No shortage of dairy cows

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Last year, U.S. beef producers thinned their breeding herds significantly in response to rising costs, drought and other economic factors. The culling rate among beef cows has declined this year, according to the Livestock Marketing Information Center, but the large number of dairy cows going to market has resulted in an overall increase in cow slaughter for the first half of 2009.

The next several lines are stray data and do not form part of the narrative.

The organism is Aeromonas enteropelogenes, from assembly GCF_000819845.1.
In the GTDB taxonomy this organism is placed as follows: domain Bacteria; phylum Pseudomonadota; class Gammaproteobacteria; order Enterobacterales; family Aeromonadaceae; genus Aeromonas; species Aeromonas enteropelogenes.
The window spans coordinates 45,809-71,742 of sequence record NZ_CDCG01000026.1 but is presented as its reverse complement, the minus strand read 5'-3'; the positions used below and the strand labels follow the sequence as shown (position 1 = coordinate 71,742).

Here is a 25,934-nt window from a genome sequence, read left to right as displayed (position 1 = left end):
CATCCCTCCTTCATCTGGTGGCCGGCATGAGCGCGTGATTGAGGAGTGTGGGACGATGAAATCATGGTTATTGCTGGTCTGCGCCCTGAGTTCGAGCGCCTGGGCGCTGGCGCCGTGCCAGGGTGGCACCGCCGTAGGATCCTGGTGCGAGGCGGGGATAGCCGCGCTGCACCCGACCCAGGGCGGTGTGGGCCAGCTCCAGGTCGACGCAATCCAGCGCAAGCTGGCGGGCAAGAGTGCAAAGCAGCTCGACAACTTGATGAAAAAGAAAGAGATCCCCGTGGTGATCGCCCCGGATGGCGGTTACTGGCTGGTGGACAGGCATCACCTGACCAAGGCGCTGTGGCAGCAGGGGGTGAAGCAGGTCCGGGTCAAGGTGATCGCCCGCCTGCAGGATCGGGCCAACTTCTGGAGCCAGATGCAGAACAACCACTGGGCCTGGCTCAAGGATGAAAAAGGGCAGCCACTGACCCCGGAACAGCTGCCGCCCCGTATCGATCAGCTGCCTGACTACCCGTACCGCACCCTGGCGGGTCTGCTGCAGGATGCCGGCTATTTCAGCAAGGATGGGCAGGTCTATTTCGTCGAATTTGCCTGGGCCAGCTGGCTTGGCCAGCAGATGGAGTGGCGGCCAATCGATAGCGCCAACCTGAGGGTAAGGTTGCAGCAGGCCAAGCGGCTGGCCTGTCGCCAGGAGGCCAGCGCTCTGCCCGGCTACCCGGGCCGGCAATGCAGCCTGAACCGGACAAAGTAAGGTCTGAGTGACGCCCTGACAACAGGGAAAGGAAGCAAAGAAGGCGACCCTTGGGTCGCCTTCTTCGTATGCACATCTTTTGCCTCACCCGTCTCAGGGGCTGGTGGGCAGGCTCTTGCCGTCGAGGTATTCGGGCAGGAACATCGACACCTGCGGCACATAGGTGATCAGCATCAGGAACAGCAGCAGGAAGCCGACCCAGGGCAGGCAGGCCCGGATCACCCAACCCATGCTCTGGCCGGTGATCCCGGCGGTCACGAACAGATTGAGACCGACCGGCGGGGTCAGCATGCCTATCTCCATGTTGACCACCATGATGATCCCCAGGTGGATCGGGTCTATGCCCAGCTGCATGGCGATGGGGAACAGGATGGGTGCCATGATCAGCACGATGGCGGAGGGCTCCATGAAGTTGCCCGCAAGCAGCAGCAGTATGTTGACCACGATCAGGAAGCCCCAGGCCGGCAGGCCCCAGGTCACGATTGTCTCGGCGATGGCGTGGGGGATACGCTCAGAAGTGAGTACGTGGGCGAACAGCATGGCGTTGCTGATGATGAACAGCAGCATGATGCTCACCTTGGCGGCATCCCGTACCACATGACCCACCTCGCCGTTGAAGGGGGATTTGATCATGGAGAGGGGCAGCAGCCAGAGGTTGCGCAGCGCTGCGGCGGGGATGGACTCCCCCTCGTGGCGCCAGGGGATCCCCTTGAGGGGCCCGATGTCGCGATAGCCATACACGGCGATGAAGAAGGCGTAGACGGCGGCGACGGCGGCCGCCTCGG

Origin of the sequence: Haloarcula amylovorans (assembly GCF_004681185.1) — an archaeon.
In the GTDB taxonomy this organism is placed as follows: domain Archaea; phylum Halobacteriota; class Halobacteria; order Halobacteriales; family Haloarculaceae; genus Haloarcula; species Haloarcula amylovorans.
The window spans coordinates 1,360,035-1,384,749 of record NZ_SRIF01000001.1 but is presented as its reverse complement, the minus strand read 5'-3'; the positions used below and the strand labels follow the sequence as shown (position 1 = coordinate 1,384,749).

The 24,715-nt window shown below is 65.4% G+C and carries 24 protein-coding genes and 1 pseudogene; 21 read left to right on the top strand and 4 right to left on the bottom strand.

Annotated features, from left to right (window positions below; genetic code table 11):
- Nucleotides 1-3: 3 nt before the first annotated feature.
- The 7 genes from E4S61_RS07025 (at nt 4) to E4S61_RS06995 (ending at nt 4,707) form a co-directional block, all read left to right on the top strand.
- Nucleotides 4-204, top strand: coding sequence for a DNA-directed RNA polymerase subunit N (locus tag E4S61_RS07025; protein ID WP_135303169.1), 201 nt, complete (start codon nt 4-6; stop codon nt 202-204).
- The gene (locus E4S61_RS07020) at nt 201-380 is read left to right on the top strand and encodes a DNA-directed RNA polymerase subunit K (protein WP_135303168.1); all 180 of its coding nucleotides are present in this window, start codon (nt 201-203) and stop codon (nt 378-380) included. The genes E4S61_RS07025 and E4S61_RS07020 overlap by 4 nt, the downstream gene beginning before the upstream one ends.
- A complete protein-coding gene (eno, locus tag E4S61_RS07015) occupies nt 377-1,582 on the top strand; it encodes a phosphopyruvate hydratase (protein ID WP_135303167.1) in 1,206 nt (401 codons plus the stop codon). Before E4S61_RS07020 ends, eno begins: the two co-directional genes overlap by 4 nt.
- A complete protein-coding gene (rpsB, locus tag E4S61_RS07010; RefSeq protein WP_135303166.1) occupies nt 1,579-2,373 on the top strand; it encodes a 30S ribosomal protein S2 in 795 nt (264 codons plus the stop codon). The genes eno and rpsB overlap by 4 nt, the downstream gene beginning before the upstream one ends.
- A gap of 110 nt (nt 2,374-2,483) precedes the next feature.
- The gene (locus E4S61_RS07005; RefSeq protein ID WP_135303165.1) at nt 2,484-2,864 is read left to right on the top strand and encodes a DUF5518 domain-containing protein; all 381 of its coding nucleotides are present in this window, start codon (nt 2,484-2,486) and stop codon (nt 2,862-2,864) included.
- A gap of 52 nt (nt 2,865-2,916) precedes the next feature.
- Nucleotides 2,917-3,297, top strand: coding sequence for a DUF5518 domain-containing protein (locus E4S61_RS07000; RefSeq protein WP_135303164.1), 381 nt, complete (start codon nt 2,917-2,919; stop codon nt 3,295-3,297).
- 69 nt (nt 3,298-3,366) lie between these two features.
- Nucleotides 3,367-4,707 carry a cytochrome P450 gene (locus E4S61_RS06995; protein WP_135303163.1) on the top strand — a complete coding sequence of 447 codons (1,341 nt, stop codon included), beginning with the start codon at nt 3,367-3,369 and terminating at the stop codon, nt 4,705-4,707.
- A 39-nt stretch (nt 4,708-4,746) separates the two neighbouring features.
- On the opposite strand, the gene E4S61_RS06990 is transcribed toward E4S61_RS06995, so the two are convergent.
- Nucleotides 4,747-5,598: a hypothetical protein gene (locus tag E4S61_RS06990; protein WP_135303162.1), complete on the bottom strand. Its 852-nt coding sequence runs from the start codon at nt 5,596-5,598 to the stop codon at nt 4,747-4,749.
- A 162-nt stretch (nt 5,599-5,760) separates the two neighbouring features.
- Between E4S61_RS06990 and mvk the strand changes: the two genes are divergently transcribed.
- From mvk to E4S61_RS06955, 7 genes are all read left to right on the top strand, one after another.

As of mid-June, total federally inspected cow slaughter on a weekly average basis was about 3 percent higher than last year and nearly 16 percent larger than the 2003 to 2007 average, according to LMIC. Beef cow slaughter for this period was down on average about 6 percent from last year but still around 13 percent higher than the prior five-year average. Dairy cow slaughter through mid-June, however, was 15 percent above a year ago and nearly 20 percent larger than the five-year average.  LMIC notes that dairy cows have accounted for nearly half of the total cow slaughter mix this year.

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